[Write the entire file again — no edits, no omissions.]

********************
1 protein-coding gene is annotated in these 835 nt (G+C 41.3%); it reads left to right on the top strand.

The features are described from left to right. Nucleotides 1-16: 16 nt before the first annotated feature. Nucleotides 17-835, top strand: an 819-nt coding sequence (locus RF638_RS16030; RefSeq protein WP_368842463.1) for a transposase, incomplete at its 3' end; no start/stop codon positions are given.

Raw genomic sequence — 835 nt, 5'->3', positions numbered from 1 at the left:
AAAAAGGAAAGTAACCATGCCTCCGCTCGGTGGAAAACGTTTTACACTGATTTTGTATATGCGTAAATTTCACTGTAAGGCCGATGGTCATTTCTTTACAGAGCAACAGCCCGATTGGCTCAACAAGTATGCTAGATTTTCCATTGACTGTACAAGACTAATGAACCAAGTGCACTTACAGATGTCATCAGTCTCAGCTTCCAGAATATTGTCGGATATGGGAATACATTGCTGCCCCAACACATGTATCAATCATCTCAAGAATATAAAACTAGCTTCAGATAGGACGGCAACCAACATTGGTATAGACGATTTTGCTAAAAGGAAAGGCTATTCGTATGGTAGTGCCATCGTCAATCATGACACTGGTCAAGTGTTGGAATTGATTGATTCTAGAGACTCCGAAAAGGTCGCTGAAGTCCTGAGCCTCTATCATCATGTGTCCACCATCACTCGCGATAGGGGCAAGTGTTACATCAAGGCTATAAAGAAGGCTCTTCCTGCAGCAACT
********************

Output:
1 protein-coding gene is annotated in these 835 nt (G+C 41.3%); it reads left to right on the top strand.

The features are described from left to right. Nucleotides 1-16: 16 nt before the first annotated feature. Nucleotides 17-835, top strand: an 819-nt coding sequence (locus RF638_RS16030; RefSeq protein WP_368842463.1) for a transposase, incomplete at its 3' end; no start/stop codon positions are given.

Raw genomic sequence — 835 nt, 5'->3', positions numbered from 1 at the left:
AAAAAGGAAAGTAACCATGCCTCCGCTCGGTGGAAAACGTTTTACACTGATTTTGTATATGCGTAAATTTCACTGTAAGGCCGATGGTCATTTCTTTACAGAGCAACAGCCCGATTGGCTCAACAAGTATGCTAGATTTTCCATTGACTGTACAAGACTAATGAACCAAGTGCACTTACAGATGTCATCAGTCTCAGCTTCCAGAATATTGTCGGATATGGGAATACATTGCTGCCCCAACACATGTATCAATCATCTCAAGAATATAAAACTAGCTTCAGATAGGACGGCAACCAACATTGGTATAGACGATTTTGCTAAAAGGAAAGGCTATTCGTATGGTAGTGCCATCGTCAATCATGACACTGGTCAAGTGTTGGAATTGATTGATTCTAGAGACTCCGAAAAGGTCGCTGAAGTCCTGAGCCTCTATCATCATGTGTCCACCATCACTCGCGATAGGGGCAAGTGTTACATCAAGGCTATAAAGAAGGCTCTTCCTGCAGCAACT